Prototyping: the lost art of Industrial Design
By Quinn Huffstetler
The workflow of Industrial Designers is constantly evolving as new technologies and tools are developed to assist within the design process. Increasingly intuitive 3D CAD modeling and rendering software have allowed designers to create photo-realistic images of their designs faster than ever before. As a result, the majority of modern designers have become enamored by flashy renders on a digital screen and have lost touch with the physical world.
The modern Industrial Designer has a tremendous amount of tools and resources at their disposal when tasked to design a product. This collection of tools and skill sets range across a spectrum of different fidelities. Sketch ideation and rough prototyping are at one end, while 3D printing and machining, 3D CAD modeling, and renderings are on the other. Each tool offers its own unique benefit and should be used appropriately throughout the design process.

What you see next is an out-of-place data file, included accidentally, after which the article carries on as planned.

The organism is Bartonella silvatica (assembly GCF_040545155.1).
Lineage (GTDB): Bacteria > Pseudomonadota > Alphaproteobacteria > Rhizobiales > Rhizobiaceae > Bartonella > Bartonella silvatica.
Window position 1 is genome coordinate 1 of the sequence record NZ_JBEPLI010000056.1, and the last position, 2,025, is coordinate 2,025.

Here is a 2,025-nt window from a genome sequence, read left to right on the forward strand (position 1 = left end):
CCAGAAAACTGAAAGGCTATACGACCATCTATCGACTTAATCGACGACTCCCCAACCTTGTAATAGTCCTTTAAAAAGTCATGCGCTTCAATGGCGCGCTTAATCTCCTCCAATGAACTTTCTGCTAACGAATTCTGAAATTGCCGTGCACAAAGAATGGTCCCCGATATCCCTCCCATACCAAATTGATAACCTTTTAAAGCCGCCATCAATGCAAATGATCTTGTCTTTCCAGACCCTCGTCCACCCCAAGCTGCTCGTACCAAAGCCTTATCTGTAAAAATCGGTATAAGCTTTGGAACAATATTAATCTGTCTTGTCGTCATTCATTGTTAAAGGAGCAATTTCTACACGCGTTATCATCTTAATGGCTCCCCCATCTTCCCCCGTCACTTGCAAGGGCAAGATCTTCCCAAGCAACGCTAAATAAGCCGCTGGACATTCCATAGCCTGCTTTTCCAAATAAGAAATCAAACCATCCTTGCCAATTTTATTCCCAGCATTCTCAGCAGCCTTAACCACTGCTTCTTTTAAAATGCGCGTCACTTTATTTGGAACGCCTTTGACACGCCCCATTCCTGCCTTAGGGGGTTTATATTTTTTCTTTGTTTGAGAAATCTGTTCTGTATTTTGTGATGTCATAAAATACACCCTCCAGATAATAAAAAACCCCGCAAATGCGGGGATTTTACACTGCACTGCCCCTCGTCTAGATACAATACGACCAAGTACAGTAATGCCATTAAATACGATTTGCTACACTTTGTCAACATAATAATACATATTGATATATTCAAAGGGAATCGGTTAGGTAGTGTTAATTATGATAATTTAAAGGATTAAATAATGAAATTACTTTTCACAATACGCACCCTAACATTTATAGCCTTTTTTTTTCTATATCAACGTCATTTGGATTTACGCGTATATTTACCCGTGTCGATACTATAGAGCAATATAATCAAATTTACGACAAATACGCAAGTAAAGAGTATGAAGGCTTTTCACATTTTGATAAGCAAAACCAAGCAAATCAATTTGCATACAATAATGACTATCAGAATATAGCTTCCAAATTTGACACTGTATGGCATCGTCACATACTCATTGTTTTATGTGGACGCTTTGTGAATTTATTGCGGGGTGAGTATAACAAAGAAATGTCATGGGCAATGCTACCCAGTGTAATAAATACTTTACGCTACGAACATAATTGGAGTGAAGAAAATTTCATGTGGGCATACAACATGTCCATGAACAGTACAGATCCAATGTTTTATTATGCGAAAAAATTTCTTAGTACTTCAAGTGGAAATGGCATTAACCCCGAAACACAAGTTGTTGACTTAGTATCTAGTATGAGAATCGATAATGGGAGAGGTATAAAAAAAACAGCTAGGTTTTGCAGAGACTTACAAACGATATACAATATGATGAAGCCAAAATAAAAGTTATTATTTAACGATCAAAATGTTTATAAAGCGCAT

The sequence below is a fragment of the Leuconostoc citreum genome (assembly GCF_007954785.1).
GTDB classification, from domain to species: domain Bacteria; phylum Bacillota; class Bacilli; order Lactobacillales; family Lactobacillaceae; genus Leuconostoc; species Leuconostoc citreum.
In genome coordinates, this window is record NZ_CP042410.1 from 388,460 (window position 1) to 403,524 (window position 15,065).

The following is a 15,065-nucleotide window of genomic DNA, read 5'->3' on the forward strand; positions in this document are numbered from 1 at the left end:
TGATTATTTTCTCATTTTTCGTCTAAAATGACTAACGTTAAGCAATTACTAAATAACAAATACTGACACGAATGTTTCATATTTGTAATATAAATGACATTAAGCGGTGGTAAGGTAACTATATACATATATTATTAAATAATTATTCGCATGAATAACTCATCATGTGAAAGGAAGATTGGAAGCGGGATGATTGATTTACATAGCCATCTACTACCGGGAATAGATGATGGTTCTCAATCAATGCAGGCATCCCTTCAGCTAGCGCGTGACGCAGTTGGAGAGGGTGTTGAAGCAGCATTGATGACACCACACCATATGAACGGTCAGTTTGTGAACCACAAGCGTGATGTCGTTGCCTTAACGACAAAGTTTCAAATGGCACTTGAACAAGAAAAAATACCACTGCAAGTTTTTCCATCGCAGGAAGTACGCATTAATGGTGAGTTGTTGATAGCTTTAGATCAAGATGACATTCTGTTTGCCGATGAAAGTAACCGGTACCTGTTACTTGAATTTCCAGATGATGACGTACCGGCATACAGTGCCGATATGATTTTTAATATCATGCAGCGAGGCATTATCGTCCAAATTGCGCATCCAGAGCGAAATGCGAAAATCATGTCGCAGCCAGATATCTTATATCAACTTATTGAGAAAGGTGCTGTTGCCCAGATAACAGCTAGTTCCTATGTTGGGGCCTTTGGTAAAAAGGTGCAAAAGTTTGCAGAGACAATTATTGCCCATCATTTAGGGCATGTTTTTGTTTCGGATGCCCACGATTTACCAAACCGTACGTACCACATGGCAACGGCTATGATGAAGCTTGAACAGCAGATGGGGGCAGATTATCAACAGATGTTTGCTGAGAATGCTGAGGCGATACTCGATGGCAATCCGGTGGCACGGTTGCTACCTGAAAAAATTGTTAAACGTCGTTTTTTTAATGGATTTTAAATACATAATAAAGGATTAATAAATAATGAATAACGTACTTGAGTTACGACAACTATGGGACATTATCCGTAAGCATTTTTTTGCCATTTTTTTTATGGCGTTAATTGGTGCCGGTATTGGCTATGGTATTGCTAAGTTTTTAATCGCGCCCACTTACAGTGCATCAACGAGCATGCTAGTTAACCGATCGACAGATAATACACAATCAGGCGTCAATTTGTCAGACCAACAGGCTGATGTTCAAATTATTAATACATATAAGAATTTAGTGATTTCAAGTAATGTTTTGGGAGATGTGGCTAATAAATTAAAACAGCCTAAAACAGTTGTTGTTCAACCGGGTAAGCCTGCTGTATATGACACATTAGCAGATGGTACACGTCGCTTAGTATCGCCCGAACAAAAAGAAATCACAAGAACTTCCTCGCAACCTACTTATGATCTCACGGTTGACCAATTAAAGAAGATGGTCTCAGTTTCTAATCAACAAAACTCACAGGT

A seasoned designer knows which tool to use based on the project, phase of work, and projected learnings. Traditionally, designers will transition between sketching, 3D CAD modeling, and prototyping to validate their ideas. This back and forth conversation between mediums and fidelities creates an iterative process where each tool reveals new opportunities and problems to explore and further refine.
Many designers now bypass these steps and quickly transition from loose hand drawings to high fidelity computer renderings to define their design. The practice of validating ideas through physical prototyping, whether it be quick and dirty paper mock-ups or high fidelity cosmetic models, is slowly dying. There needs to be a resurgence of prototyping within the modern workflow of industrial designers and here’s why.